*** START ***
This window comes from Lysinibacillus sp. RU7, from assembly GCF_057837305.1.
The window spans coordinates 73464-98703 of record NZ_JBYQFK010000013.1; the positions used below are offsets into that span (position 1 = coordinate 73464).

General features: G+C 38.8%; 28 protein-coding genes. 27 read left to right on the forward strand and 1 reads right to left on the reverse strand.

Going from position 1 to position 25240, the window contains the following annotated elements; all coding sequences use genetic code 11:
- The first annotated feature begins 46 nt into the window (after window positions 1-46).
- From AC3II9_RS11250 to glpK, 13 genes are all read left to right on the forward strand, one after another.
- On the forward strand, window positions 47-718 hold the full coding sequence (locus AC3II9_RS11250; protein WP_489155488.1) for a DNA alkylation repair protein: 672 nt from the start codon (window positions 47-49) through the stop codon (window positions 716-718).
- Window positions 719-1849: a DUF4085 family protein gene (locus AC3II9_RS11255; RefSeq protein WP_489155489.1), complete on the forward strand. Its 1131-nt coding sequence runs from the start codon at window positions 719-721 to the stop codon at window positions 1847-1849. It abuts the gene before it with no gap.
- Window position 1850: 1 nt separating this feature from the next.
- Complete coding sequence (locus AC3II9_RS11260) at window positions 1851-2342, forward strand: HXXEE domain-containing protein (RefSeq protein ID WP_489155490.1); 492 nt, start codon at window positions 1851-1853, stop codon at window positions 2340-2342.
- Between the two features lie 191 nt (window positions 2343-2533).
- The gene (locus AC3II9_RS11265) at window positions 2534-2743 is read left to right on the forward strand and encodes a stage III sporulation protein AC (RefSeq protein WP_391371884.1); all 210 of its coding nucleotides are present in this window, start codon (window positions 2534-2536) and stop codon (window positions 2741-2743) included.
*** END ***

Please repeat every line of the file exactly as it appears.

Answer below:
This window comes from Lysinibacillus sp. RU7, from assembly GCF_057837305.1.
The window spans coordinates 73464-98703 of record NZ_JBYQFK010000013.1; the positions used below are offsets into that span (position 1 = coordinate 73464).

General features: G+C 38.8%; 28 protein-coding genes. 27 read left to right on the forward strand and 1 reads right to left on the reverse strand.

Going from position 1 to position 25240, the window contains the following annotated elements; all coding sequences use genetic code 11:
- The first annotated feature begins 46 nt into the window (after window positions 1-46).
- From AC3II9_RS11250 to glpK, 13 genes are all read left to right on the forward strand, one after another.
- On the forward strand, window positions 47-718 hold the full coding sequence (locus AC3II9_RS11250; protein WP_489155488.1) for a DNA alkylation repair protein: 672 nt from the start codon (window positions 47-49) through the stop codon (window positions 716-718).
- Window positions 719-1849: a DUF4085 family protein gene (locus AC3II9_RS11255; RefSeq protein WP_489155489.1), complete on the forward strand. Its 1131-nt coding sequence runs from the start codon at window positions 719-721 to the stop codon at window positions 1847-1849. It abuts the gene before it with no gap.
- Window position 1850: 1 nt separating this feature from the next.
- Complete coding sequence (locus AC3II9_RS11260) at window positions 1851-2342, forward strand: HXXEE domain-containing protein (RefSeq protein ID WP_489155490.1); 492 nt, start codon at window positions 1851-1853, stop codon at window positions 2340-2342.
- Between the two features lie 191 nt (window positions 2343-2533).
- The gene (locus AC3II9_RS11265) at window positions 2534-2743 is read left to right on the forward strand and encodes a stage III sporulation protein AC (RefSeq protein WP_391371884.1); all 210 of its coding nucleotides are present in this window, start codon (window positions 2534-2536) and stop codon (window positions 2741-2743) included.